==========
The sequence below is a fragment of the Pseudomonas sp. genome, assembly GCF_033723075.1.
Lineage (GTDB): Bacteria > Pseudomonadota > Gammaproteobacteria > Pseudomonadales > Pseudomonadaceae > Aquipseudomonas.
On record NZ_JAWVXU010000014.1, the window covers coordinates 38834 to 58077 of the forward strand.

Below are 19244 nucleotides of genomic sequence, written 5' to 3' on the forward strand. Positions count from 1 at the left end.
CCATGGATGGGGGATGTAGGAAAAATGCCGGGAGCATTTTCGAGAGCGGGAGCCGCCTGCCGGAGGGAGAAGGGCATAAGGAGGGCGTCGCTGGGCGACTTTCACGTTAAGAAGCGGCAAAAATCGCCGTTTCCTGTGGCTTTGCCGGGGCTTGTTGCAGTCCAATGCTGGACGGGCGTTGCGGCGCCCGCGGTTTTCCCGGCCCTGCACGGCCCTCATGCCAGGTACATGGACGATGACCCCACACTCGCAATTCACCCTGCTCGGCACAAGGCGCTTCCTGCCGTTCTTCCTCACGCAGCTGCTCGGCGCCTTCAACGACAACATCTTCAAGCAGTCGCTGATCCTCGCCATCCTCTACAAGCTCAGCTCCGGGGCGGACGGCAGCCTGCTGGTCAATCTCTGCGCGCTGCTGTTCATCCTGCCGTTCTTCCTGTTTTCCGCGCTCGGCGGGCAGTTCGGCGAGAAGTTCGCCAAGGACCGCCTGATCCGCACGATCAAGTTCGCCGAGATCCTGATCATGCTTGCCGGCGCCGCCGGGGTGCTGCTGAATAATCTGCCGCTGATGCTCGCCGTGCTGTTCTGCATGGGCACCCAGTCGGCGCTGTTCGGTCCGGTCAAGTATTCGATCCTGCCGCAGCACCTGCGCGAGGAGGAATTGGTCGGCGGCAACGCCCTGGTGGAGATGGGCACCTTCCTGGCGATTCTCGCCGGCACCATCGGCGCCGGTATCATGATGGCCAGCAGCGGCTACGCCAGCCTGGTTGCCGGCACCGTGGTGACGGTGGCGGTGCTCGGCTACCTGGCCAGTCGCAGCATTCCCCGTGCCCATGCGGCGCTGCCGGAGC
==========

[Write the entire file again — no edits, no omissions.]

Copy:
The sequence below is a fragment of the Pseudomonas sp. genome, assembly GCF_033723075.1.
Lineage (GTDB): Bacteria > Pseudomonadota > Gammaproteobacteria > Pseudomonadales > Pseudomonadaceae > Aquipseudomonas.
On record NZ_JAWVXU010000014.1, the window covers coordinates 38834 to 58077 of the forward strand.

Below are 19244 nucleotides of genomic sequence, written 5' to 3' on the forward strand. Positions count from 1 at the left end.
CCATGGATGGGGGATGTAGGAAAAATGCCGGGAGCATTTTCGAGAGCGGGAGCCGCCTGCCGGAGGGAGAAGGGCATAAGGAGGGCGTCGCTGGGCGACTTTCACGTTAAGAAGCGGCAAAAATCGCCGTTTCCTGTGGCTTTGCCGGGGCTTGTTGCAGTCCAATGCTGGACGGGCGTTGCGGCGCCCGCGGTTTTCCCGGCCCTGCACGGCCCTCATGCCAGGTACATGGACGATGACCCCACACTCGCAATTCACCCTGCTCGGCACAAGGCGCTTCCTGCCGTTCTTCCTCACGCAGCTGCTCGGCGCCTTCAACGACAACATCTTCAAGCAGTCGCTGATCCTCGCCATCCTCTACAAGCTCAGCTCCGGGGCGGACGGCAGCCTGCTGGTCAATCTCTGCGCGCTGCTGTTCATCCTGCCGTTCTTCCTGTTTTCCGCGCTCGGCGGGCAGTTCGGCGAGAAGTTCGCCAAGGACCGCCTGATCCGCACGATCAAGTTCGCCGAGATCCTGATCATGCTTGCCGGCGCCGCCGGGGTGCTGCTGAATAATCTGCCGCTGATGCTCGCCGTGCTGTTCTGCATGGGCACCCAGTCGGCGCTGTTCGGTCCGGTCAAGTATTCGATCCTGCCGCAGCACCTGCGCGAGGAGGAATTGGTCGGCGGCAACGCCCTGGTGGAGATGGGCACCTTCCTGGCGATTCTCGCCGGCACCATCGGCGCCGGTATCATGATGGCCAGCAGCGGCTACGCCAGCCTGGTTGCCGGCACCGTGGTGACGGTGGCGGTGCTCGGCTACCTGGCCAGTCGCAGCATTCCCCGTGCCCATGCGGCGCTGCCGGAGC